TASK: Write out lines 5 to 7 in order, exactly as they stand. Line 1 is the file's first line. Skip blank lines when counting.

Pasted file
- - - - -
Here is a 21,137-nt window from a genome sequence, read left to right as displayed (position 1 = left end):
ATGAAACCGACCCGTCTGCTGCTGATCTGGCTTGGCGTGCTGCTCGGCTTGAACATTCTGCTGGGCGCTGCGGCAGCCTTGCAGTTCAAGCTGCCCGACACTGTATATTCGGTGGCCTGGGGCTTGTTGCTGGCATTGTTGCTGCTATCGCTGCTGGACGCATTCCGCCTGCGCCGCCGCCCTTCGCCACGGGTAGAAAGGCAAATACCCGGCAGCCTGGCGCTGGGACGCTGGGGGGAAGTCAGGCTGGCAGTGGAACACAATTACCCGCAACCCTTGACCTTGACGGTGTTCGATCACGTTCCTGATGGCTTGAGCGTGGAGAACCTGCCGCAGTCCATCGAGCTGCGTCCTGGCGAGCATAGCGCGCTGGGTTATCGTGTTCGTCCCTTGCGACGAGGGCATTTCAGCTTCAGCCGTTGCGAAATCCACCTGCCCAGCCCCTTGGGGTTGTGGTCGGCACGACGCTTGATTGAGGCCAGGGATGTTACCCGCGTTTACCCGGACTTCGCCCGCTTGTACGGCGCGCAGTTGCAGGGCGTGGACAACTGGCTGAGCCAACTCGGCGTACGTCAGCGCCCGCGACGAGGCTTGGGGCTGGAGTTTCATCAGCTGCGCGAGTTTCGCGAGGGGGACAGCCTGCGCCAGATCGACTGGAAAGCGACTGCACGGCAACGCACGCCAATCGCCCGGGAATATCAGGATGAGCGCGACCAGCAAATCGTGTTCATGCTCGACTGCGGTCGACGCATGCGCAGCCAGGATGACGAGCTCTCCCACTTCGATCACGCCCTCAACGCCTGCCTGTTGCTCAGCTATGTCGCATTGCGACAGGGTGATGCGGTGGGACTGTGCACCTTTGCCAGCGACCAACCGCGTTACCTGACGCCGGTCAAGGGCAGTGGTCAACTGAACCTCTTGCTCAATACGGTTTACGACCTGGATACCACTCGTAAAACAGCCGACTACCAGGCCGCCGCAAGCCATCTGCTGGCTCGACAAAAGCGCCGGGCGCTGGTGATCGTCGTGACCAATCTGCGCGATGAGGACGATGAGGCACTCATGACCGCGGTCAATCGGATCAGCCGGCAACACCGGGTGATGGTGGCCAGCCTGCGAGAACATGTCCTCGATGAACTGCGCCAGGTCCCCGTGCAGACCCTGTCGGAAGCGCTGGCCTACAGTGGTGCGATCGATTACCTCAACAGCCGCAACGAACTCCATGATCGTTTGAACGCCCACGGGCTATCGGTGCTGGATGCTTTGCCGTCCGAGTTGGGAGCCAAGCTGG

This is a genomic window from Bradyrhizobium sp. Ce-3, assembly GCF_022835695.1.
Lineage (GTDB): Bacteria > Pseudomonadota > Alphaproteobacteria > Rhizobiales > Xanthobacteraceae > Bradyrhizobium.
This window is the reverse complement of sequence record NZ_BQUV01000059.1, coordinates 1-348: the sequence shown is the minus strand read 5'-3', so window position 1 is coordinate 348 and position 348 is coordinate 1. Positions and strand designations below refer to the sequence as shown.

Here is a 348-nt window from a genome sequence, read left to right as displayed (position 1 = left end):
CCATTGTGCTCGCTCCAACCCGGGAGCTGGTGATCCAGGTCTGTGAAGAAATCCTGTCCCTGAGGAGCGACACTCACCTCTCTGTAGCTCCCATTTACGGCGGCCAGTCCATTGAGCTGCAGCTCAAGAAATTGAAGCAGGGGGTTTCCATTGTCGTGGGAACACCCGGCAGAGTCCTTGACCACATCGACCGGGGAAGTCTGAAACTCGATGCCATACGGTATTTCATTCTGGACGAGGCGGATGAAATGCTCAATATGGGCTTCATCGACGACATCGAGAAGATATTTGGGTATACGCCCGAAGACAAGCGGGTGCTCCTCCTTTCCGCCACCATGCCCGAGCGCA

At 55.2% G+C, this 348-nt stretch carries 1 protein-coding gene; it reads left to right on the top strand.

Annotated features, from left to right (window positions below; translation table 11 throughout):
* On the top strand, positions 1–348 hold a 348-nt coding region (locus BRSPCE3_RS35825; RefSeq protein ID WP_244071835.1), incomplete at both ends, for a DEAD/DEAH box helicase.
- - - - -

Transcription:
This window is the reverse complement of sequence record NZ_BQUV01000059.1, coordinates 1-348: the sequence shown is the minus strand read 5'-3', so window position 1 is coordinate 348 and position 348 is coordinate 1. Positions and strand designations below refer to the sequence as shown.

Here is a 348-nt window from a genome sequence, read left to right as displayed (position 1 = left end):
CCATTGTGCTCGCTCCAACCCGGGAGCTGGTGATCCAGGTCTGTGAAGAAATCCTGTCCCTGAGGAGCGACACTCACCTCTCTGTAGCTCCCATTTACGGCGGCCAGTCCATTGAGCTGCAGCTCAAGAAATTGAAGCAGGGGGTTTCCATTGTCGTGGGAACACCCGGCAGAGTCCTTGACCACATCGACCGGGGAAGTCTGAAACTCGATGCCATACGGTATTTCATTCTGGACGAGGCGGATGAAATGCTCAATATGGGCTTCATCGACGACATCGAGAAGATATTTGGGTATACGCCCGAAGACAAGCGGGTGCTCCTCCTTTCCGCCACCATGCCCGAGCGCA